This is a funny one. One would think it logical to say you want the richest guy because he would be the most successful hence most effective. In a perfect world that would be the case. However, we know that the world is far from perfect. You could then say a guy who’s not the richest because he might be more honest and or hungry etc. but the logic there is a slippery, slippery slope.
My opinion is that the wealth of the advisor really shouldn’t matter. What matters, instead, is their reputation with their clients, and your feeling from the initial consultation.
I’m not a professional, in fact faaar from it, but I think I know enough to say that if they recommend a bunch of high fee funds, or, if they are affiliated with a specific investment firm, and only recommend funds from that firm, that’s a red flag.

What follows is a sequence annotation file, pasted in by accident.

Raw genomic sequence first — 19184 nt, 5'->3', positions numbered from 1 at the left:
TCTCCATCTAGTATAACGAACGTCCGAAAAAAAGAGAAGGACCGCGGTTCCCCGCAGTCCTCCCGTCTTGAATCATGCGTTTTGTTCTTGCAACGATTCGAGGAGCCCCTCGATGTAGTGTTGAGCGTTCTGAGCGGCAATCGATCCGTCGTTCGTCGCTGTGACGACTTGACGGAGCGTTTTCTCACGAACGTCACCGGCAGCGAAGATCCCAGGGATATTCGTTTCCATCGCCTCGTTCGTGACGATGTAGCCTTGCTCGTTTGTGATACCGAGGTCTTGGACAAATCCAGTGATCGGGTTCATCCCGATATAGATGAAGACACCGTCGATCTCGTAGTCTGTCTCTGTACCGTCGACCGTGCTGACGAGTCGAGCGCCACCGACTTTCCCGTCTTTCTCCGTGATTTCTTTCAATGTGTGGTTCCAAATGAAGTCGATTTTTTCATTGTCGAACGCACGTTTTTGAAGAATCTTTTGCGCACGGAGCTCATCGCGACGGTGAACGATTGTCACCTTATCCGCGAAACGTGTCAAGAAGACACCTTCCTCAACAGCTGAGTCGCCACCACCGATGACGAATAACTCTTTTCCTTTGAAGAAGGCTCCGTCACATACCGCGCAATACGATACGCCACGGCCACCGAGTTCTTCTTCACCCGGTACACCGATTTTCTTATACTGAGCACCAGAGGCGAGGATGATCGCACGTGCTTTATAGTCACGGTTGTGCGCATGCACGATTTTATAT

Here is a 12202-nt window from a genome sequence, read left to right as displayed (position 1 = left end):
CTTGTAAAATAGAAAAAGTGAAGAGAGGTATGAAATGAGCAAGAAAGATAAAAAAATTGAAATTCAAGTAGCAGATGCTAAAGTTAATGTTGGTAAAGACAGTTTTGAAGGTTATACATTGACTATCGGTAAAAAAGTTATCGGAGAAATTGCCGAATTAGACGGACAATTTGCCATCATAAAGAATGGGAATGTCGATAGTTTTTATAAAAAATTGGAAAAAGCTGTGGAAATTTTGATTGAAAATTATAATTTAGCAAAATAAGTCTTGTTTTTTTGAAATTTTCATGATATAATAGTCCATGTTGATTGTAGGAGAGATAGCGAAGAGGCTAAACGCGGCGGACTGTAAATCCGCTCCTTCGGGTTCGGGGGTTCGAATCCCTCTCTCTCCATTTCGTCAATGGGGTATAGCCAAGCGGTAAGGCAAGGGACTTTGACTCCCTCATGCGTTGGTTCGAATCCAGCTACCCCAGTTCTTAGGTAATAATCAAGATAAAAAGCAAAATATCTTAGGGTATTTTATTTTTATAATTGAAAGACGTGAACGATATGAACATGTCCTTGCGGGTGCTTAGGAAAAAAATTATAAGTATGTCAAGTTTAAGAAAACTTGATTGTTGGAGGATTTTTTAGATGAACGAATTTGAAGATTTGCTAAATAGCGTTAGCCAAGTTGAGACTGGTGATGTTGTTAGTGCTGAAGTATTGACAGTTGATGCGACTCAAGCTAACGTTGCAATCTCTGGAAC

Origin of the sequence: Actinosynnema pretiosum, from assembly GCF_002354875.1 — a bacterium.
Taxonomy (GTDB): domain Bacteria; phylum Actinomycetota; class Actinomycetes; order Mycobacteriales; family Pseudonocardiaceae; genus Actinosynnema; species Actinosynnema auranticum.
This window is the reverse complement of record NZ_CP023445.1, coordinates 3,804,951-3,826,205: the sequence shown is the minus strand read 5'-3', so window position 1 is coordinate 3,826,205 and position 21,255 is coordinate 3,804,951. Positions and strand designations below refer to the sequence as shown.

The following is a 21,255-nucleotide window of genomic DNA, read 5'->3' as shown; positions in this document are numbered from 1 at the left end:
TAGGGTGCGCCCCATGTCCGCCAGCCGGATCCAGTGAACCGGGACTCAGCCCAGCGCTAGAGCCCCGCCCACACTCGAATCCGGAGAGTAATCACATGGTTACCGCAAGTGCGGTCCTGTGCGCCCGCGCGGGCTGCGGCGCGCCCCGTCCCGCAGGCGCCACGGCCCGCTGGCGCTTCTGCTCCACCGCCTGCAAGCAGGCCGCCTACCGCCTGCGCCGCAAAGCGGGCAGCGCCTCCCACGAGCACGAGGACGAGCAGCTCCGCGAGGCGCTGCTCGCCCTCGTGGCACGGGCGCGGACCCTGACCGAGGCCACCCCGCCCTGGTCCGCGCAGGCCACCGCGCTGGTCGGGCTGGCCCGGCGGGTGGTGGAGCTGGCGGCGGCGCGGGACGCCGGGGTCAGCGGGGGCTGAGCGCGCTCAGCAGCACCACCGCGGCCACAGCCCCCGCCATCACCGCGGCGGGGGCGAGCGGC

If they are constantly moving your money around and “collecting crumbs” on the transactions, that’s a red flag.
Great financial advisors are worth every penny, but they are not the problem – it’s the unscrupulous ones that you need to watch out for, because both can be financially successful. Here’s a great book to check out on the matter:
(Credit: Ciaran Rogers)